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MAGAZINE
April 2, 2006 | Debra J. Miller, Debra J. Miller teaches English at a private high school in Los Angeles.
On Thursday, Oct. 8, 1964, the day the police decided my mother killed my father, I woke up late, the kind of late that snaps you out of your favorite dream, the one where you're wrapped in the arms of your favorite TV hunk--mine was Dr. Kildare--and he's just about to . . . when bang your unconscious tells you the sun is out, the lights are on all over the house and you're going to be late for school because nobody got you out of bed. We were a family of five. I was 14 and the oldest.
ARTICLES BY DATE
HOME & GARDEN
April 26, 2014 | Chris Erskine
I'm nothing if not a futurist, so as we explore here the nuances of postmodern parenting, we look ahead to what kind of parents our own offspring will one day be: well-meaning pushovers or total tyrants? "I'm going to be such a Nazi," the daughter of a co-worker announces. "I'm going to be the perfect compromise of the two," predicts my older daughter, lovely and patient and - at 30 - eager to start a family of her own. Not even a mother yet, and you can spot my daughter's maternal instincts starting to kick in, softening her feisty, bossy-pants exterior.
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ENTERTAINMENT
October 12, 2013 | By Robert Hilburn
Johnny Cash's life in the 1960s is mostly remembered as a time of glorious achievement - from the landmark prison albums at Folsom and San Quentin to the launch of the ABC-TV series featuring such guests as Bob Dylan and the Doors that led to his becoming a giant figure in popular culture, a symbol to millions, no less, of the best of American social values. But Cash also experienced excruciatingly dark times in the decade, fueled by drugs and guilt over the breakup of his marriage.
CALIFORNIA | LOCAL
April 25, 2014 | By Howard Blume
The Los Angeles Unified School District will seek the approval of parents before sending iPads home with students, under an updated policy. "That is a wonderful development," said school board member Monica Ratliff. "Parents need to be clearly notified that the device is going home, and that it will go home only if they agree to it.” Officials chose this approach in response to families who objected to earlier plans, which would have distributed tablets for home use among all students.
CALIFORNIA | LOCAL
May 21, 1989 | JEFF MITCHELL, Times Staff Writer
In an effort to prevent alcohol and drug use on graduation night, Huntington Beach High School parents on Saturday put away their business suits, donned their blue jeans and took up a fistful of penny nails they will use to build a place for the graduates to party safely. The parents, many of whom are upscale professionals, have come together each Saturday since last September to remodel the high school's gymnasium to fit the senior's choice of theme for the traditional Grad Night celebration, "Jungle Safari."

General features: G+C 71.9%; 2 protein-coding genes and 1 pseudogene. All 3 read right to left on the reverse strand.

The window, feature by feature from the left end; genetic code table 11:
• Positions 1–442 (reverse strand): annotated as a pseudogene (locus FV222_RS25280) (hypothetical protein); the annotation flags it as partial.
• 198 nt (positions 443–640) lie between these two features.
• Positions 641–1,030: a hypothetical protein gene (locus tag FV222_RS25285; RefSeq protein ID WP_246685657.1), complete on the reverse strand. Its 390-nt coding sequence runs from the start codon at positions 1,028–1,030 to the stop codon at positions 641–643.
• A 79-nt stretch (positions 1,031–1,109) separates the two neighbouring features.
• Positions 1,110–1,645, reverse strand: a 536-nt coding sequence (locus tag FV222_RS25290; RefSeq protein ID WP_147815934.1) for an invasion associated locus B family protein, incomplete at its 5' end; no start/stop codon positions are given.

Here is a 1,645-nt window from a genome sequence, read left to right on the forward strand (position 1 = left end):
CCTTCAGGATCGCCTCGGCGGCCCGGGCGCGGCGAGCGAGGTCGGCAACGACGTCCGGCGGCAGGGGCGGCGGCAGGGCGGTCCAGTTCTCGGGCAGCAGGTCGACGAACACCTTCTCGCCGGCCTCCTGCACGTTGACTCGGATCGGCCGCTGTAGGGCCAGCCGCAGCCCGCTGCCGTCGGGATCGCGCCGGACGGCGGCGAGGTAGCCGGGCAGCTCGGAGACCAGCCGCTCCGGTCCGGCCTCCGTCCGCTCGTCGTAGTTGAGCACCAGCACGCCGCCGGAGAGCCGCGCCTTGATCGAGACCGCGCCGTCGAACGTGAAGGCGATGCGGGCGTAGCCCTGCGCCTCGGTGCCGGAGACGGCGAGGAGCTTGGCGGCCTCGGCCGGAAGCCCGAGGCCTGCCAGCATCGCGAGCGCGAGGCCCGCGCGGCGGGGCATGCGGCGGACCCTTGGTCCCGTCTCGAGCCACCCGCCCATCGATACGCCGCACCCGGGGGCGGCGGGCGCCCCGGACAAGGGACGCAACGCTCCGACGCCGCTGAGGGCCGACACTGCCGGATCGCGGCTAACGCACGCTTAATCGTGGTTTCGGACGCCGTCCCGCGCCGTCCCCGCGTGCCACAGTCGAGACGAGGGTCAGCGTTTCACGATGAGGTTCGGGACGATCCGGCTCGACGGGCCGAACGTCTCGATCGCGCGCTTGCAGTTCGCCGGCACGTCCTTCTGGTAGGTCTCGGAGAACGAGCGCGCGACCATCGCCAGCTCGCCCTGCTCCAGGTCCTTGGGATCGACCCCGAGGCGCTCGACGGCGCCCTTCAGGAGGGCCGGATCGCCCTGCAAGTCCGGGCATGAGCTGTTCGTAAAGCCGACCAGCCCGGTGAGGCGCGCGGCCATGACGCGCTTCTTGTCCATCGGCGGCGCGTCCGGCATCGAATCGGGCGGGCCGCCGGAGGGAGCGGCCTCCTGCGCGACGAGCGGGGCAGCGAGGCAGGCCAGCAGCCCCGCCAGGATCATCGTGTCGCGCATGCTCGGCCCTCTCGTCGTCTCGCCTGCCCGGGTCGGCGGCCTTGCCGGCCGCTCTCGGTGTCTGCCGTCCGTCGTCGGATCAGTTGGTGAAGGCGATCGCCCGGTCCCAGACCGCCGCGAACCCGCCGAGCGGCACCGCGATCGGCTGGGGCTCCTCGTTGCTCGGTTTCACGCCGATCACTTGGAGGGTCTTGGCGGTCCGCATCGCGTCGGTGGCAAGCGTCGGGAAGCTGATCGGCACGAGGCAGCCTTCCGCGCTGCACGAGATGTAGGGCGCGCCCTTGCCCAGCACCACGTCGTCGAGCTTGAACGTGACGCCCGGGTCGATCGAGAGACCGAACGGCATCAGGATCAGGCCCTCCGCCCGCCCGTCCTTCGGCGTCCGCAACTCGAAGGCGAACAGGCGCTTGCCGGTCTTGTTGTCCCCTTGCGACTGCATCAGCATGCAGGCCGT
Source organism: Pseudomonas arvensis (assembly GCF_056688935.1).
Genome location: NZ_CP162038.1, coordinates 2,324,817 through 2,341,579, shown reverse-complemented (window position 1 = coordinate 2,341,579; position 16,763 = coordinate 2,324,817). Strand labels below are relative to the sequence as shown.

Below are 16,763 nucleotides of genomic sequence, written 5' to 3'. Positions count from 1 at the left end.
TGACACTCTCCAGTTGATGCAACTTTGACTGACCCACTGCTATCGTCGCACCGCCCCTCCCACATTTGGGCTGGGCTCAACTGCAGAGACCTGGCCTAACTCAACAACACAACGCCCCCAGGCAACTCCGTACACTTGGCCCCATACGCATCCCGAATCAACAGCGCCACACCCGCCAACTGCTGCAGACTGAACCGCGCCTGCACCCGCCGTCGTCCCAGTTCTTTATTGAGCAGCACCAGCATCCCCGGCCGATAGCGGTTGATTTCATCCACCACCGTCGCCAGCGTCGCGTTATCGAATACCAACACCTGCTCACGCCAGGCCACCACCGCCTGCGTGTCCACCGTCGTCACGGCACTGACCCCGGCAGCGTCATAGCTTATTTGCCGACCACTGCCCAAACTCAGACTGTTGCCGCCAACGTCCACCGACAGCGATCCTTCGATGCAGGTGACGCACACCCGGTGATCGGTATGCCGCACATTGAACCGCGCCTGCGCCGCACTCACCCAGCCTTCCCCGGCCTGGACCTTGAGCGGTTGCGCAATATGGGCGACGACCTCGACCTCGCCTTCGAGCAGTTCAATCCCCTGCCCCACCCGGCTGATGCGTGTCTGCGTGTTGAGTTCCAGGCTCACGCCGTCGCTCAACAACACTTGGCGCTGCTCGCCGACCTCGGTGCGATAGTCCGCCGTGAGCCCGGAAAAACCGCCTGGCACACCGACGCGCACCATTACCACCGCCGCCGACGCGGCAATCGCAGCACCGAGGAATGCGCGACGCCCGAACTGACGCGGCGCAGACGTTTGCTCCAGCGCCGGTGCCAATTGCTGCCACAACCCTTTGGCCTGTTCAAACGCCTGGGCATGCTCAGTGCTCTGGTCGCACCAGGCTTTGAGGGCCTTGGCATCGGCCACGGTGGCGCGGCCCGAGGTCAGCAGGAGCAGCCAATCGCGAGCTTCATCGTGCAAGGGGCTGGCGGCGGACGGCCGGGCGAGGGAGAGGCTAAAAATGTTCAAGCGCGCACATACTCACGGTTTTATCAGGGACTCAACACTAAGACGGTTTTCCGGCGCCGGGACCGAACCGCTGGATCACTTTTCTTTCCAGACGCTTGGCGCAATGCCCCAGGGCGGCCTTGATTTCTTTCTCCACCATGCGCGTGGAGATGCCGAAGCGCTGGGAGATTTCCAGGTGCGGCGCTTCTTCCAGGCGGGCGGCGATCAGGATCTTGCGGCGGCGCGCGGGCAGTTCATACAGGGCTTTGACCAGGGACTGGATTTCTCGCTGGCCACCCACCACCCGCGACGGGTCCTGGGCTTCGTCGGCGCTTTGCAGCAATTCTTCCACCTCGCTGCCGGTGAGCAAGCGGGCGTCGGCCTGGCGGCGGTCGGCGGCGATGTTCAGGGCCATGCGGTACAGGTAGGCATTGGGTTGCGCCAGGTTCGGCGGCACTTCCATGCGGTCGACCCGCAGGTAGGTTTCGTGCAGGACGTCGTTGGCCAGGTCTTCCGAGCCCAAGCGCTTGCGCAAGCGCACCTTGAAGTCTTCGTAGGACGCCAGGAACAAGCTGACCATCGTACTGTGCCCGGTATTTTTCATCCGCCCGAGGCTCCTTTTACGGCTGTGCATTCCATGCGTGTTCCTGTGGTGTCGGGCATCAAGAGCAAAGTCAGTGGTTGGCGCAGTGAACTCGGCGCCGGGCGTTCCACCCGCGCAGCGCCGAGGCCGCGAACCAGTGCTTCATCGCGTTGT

FOOD
August 12, 2010 | By S. Irene Virbila, Los Angeles Times restaurant critic
This is Beverly Hills?, I wondered, oh so many years ago when a friend took me to lunch in a sweet little house with a fireplace on South Beverly Drive. Chez Mimi later moved to Santa Monica, and Urth Caffé now dispenses soy lattes and iced green tea from that rose-covered cottage. Back then (and now), South Beverly Drive didn't seem fancy at all, more like a small-town Main Street where you'd find shops selling nightgowns and one-piece swimming suits, baseball cards and birthday gifts.
HEALTH
December 26, 2011 | By Jessica Pauline Ogilvie, Special to the Los Angeles Times
When your 3-year-old is throwing a tantrum in the middle of the supermarket or has poured his milk all over the floor, the urge to spank may be overwhelming. If you've ever given in to that urge, you're not alone - research shows that up to 90% of parents spank their children, at least occasionally. But does it work? And more importantly, is it harmful to kids? Once considered a fairly standard parenting practice, spanking is now opposed by the American Academy of Pediatrics and the American Psychological Assn.
NEWS
October 4, 1992 | BRAD BONHALL, SPECIAL TO THE TIMES
It was 9:15 on the night of May 27, and Cara Vanni was chatting with a friend on the phone, just like any number of San Clemente teen-agers. Suddenly the line went dead. A minute later, strangers appeared in her bedroom doorway. "My parents brought these three people into my room," Cara, 16, recalled. "At first I thought they were old friends of the family who were about to say they knew me when I was 4. They weren't."
MAGAZINE
May 20, 1990 | BELLA STUMBO, Bella Stumbo is a Times staff writer. Her last story for this magazine was about Insurance Commissioner Roxani Gillespie.
THEY WERE a family whose good fortune was nice to see. Natives of the rural Deep South, the parents once mopped floors and washed laundry for a living. They were hard-working poor, reaching for modest middle-class comfort in suburban Zion, Ill., when, storybook style, Hollywood accidentally discovered their cute, cuddlesome little boy on a Chicago bank commercial and turned him almost overnight into the highest paid child star in history. As precocious Arnold Jackson on the NBC-TV comedy series "Diff'rent Strokes," Gary Coleman charmed a nation and made his parents rich.
NEWS
May 29, 1999 | From Associated Press
A man who abducted his two daughters 20 years ago, told them their mother was dead and made a new life for them under assumed names in Florida pleaded guilty Friday to kidnapping and was sentenced to probation and a $100,000 fine. Stephen Fagan, who could have gotten 20 years in prison, struck a plea bargain that called for five years of probation.